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Names of Countries.

Europe signifies a countryypf whit 6 complexion, so named because tlie inhabi- ■ tants were of a lighter complexion, than those of Asia and Africa. Asia signifies between, or in the middle, from the fact that the geographers placed it between Europe and Africa.. . ! Africa signifies a land; of corn or ears. It was celebrated for its abundance of corn ' and all sorts of grain. „ j (| = . Siberia signifies thirsty, or dry—very appropriate. Spain a country of rabbits or conies. It was once so infested with these aninWq that it sued Augustus for an army, to >, destroy them. ! '-'J^iF^t r v Italy,' a country of pitch, from ite^yield* ing great quantities of blacky pitch. Calabria, also, for the same reaspn!,. : . & Gaul, modern France, signifiesc.yellow haired, as yellow hair characterised its inhabitants. , ' The English bf Caledonia is a high hill* This was a rugged mountainous province . in Scotland. '< U^ul'W \ Hibernia is utmost or last habitation,:/ for beyond this to the westward the ; Phoenicians never extended their voyages. Britain, the country of tin, great quantities being found on it and adjacent: . islands. The Greeks called it Albion, J which signifies in the Phoenician .'tongue, either white or high mountain, from'the whiteness of its shores, or the high rocks on the western coast. ." '-;V";] Corsica, a woody place. h Sardinia, signifies the footsteps of men^ which it resembles. Syracuse, bad flavour, so called from the : unwholesome marsh on which it stood. Rhodes, serpents or dragons, which are I produced in abundance. ' Sicily, *he country of grapes. Scylla^the whirlpool of destruction. ./Etna signifies a furnace, dark or smoky*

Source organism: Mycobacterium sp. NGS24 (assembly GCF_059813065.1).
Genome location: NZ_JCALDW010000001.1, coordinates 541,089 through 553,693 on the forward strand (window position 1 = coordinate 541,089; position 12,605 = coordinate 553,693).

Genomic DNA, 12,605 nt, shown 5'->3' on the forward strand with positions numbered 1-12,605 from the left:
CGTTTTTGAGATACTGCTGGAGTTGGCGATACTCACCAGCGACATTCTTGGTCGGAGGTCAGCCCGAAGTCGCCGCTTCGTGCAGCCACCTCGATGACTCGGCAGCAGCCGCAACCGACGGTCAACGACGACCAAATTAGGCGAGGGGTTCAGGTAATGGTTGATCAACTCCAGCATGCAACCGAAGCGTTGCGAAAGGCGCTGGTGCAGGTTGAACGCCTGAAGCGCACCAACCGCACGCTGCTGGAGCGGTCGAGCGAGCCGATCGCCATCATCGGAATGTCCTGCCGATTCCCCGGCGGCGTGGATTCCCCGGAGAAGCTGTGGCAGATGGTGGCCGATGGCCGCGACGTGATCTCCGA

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Bibliographic details

Names of Countries., Ashburton Guardian, Volume VII, Issue 2390, 1 April 1890

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Names of Countries. Ashburton Guardian, Volume VII, Issue 2390, 1 April 1890

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